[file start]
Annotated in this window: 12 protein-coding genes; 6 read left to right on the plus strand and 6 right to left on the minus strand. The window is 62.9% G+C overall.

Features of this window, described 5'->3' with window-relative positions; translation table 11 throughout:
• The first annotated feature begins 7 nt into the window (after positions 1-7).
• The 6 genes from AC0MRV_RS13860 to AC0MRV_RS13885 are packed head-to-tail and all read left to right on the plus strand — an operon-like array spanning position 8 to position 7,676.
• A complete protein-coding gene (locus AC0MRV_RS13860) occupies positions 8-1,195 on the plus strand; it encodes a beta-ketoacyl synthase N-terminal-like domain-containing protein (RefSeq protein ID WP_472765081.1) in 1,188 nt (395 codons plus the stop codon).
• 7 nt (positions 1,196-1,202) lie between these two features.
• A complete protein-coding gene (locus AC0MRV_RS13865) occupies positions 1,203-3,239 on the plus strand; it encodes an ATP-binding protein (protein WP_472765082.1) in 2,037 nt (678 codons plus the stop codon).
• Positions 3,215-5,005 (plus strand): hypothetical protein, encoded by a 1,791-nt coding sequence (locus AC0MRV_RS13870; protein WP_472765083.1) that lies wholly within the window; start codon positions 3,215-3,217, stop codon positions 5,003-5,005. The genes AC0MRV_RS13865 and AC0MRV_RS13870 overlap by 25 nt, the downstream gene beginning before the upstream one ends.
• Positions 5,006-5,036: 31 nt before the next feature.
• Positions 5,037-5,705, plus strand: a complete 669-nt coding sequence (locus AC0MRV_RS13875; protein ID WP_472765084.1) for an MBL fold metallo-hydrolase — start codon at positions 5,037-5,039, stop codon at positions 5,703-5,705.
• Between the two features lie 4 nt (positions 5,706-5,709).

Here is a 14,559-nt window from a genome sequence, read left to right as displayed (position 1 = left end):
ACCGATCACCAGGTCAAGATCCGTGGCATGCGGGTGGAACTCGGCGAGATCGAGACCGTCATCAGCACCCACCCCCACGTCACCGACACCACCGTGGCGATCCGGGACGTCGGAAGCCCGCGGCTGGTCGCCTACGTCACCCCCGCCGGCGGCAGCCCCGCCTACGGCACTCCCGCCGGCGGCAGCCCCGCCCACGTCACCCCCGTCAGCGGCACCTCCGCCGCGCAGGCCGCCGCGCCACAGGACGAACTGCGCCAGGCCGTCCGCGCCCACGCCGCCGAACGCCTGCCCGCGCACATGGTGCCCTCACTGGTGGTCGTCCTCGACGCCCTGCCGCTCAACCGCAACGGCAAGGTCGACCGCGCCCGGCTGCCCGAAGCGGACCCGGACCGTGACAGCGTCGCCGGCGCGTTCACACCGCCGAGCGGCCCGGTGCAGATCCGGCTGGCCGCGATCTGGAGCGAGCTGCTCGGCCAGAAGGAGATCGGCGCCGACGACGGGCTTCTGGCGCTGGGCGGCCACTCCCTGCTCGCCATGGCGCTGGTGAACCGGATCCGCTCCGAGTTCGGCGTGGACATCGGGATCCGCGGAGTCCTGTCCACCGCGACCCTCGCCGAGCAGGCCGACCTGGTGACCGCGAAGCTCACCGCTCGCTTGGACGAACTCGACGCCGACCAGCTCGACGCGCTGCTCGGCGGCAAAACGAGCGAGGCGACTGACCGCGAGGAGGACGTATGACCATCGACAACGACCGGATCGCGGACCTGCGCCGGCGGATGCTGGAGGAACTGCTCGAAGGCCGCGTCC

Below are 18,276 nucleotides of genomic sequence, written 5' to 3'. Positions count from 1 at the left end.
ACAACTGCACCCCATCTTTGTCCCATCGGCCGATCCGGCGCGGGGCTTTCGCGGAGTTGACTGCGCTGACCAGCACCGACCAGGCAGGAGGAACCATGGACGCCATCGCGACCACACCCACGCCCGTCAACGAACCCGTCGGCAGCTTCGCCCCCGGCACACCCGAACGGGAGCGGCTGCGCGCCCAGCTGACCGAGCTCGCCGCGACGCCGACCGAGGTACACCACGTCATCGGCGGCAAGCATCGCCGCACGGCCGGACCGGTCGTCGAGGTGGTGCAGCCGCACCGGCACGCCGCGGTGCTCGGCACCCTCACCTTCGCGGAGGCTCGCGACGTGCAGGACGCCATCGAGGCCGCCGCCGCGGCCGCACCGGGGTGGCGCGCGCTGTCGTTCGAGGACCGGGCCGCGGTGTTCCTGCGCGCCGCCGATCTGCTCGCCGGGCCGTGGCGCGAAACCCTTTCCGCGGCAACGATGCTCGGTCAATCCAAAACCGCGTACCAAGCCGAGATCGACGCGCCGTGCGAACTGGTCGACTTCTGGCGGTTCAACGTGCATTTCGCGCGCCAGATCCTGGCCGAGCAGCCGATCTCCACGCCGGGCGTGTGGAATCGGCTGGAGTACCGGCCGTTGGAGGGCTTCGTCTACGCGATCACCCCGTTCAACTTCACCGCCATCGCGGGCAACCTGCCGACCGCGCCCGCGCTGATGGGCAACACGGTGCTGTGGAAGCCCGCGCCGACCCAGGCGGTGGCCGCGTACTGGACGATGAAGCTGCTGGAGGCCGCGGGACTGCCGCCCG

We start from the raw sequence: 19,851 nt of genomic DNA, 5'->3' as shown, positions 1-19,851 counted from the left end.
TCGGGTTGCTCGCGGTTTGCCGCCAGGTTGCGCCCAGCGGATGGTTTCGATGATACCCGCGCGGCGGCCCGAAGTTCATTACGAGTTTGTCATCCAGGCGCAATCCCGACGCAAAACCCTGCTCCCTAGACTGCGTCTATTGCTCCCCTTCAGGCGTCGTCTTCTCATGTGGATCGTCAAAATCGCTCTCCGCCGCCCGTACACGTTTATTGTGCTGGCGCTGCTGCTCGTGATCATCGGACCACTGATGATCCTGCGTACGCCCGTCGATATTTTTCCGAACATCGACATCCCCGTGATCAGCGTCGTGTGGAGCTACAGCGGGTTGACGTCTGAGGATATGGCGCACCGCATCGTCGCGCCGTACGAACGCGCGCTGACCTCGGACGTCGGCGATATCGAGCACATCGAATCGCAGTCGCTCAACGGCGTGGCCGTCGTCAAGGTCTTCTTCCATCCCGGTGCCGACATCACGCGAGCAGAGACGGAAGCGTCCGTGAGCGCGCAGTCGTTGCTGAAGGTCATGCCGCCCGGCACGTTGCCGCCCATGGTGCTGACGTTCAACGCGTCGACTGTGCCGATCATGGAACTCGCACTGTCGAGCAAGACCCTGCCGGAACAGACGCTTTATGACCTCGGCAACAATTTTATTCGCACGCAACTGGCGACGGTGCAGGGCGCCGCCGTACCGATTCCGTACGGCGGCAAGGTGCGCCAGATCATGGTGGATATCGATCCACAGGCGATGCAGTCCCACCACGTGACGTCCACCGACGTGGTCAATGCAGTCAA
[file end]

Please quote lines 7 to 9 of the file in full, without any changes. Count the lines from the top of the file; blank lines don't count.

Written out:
• A complete protein-coding gene (locus AC0MRV_RS13865) occupies positions 1,203-3,239 on the plus strand; it encodes an ATP-binding protein (protein WP_472765082.1) in 2,037 nt (678 codons plus the stop codon).
• Positions 3,215-5,005 (plus strand): hypothetical protein, encoded by a 1,791-nt coding sequence (locus AC0MRV_RS13870; protein WP_472765083.1) that lies wholly within the window; start codon positions 3,215-3,217, stop codon positions 5,003-5,005. The genes AC0MRV_RS13865 and AC0MRV_RS13870 overlap by 25 nt, the downstream gene beginning before the upstream one ends.
• Positions 5,006-5,036: 31 nt before the next feature.